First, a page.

Archive for the 'Dual Mode' Category

Mobile World Congress: Small Cell demand is set to skyrocket – “UMTS-LTE Dual Mode is the key to growth”

The Mobile World Congress in Barcelona clearly shows that the market for Small Cells will be gathering significant momentum over the years to come. In fact, Simon Saunders, chairman of the Small Cell Forum, estimates that the numbers of Femto Cells deployed worldwide will be increasing from 3.2 million installed units in 2012 to over 60 million in 2016.

http://www.totaltele.com/view.aspx?ID=471674 “Driven by the Smartphone boom, Small Cells are the cornerstone for the next phase of digitalization for all economic sectors – gearing up to the next upswing in the App economy”, confirms Bernd Stahl from the telecommunications provider Nash Technologies on site at the exhibition in Barcelona.

The small radio cells are clearly way ahead of the conventional bulky masts. “They are considerably more cost-effective, their approval processes are less complicated and they can be deployed specifically where there is a high need for bandwidth and where many users communicate at the same time – for instance in football stadiums, inner-city areas or shopping centers”, says Stahl. The Nash Technologies network supplier develops software for companies that produce radio cells – and is most definitely experiencing high-level interest at the Mobile World Congress: “We are having many discussions about these developments, also due to the fact that the Smartphone wave is leading to a heightened need for broadband Internet, which raises the issue of supply”, adds Stahl. And this is just the beginning: “In the future, when the Internet in the key areas of logistics, traffic, health, energy, etc. leads to wide-reaching process digitalization, demand will become even greater.”

Stahl also adds that the introduction of new technologies inevitably implies a transition phase which is not to be underestimated. Whereas most currently developed Small Cells are equipped with LTE, there are hardly any LTE Smartphones. “For the most part, Internet-compatible mobile phones still run with UMTS. And, from a global perspective, this will continue to be the case for quite some time, especially in population-rich, newly industrialized countries and for most users in developed countries. Consequently, the radio cells, and especially Small Cells, need to be equipped with UMTS as well as LTE to enable the transition phase”, says Stahl. And this is exactly why Nash Technologies is present at the Mobile World Congress in Barcelona. As a telecommunications provider with decades of relevant experience, the software specialists from Nuremberg know their way around LTE, just as well as the considerably more complex world of UMTS. “It’s going to be all about having the different technologies working hand in hand, providing Smartphone users with a seamless transition between both technologies, without their user experience being disrupted”, says Stahl.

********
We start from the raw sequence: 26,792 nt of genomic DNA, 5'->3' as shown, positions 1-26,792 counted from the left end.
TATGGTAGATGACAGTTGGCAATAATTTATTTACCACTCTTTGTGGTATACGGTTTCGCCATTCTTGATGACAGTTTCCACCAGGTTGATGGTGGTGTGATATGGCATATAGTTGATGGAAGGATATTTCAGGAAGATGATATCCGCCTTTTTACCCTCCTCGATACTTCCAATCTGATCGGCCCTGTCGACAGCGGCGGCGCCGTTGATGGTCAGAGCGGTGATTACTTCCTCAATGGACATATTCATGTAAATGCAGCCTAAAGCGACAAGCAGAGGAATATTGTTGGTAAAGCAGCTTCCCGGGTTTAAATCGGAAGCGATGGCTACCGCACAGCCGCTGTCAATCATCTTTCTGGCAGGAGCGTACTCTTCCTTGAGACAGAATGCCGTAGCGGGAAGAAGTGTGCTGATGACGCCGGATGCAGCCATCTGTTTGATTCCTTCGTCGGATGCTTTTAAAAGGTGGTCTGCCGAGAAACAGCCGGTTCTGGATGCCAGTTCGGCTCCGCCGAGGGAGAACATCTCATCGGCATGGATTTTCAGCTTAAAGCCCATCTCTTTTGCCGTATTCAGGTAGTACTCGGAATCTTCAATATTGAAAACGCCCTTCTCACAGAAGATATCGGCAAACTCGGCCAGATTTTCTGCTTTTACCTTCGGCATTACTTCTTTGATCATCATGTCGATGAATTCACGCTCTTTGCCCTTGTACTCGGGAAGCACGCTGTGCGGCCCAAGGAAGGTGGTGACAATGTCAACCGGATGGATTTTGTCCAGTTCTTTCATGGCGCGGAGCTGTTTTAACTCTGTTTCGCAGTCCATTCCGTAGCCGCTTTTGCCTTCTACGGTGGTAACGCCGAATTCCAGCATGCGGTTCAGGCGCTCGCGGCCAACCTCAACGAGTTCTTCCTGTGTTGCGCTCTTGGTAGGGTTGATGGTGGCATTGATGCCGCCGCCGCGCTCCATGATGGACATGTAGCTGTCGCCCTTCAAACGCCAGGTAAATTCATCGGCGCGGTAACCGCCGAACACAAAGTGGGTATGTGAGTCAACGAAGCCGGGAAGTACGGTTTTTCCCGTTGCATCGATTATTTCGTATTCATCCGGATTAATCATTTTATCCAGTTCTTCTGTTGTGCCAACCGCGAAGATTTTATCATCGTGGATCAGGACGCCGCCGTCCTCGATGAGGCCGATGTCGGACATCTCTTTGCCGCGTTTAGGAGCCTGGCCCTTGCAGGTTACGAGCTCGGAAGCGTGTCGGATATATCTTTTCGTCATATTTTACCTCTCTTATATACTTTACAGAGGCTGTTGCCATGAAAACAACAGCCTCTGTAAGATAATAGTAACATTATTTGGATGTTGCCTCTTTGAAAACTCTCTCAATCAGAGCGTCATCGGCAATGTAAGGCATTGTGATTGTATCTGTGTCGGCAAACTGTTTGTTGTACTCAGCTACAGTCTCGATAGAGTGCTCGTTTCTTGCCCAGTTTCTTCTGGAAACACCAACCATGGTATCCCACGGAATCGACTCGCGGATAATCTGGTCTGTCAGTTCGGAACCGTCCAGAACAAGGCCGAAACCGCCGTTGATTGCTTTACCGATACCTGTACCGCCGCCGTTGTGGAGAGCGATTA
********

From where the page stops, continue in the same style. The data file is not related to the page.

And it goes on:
Stahl, the ICT expert, is also convinced that, through the development of Small Cells, the App economy will be experiencing its next upswing. Small Cells may only have small geographical coverage. But this makes for a huge benefit: network operators will be aware of exactly where a Smartphone is located, and specifically at locations where it hadn’t been possible previously, because GPS reception wasn’t available in buildings. “When potentially every small business in a downtown area has its own Small Cell, then there’s simply no limit to what can be done. A new type of location-based Apps will be possible, because a business model will be available to support them. Through new Apps, there will be more web traffic and therefore more growth.” To make sure that this growth is also possible during the transition phase from UMTS to LTE, the UMTS-LTE Dual Mode will be key.

For more information, contact:

Bernd Stahl
Senior Systems Architect
Nash Technologies Stuttgart GmbH
ES/VS/E
Lorenzstraße 10
70435 Stuttgart
Email: bernd.stahl@nashtech.com
www.nashtech.com

iPhone: +49 (0) 160 / 97304915
Tel: +49 (0) 711 / 33501-7573
Fax: +49 (0) 711 / 33501-5403

Blog: https://nashtechblog.wordpress.com/
Twitter: http://twitter.com/#!/NashTechGermany
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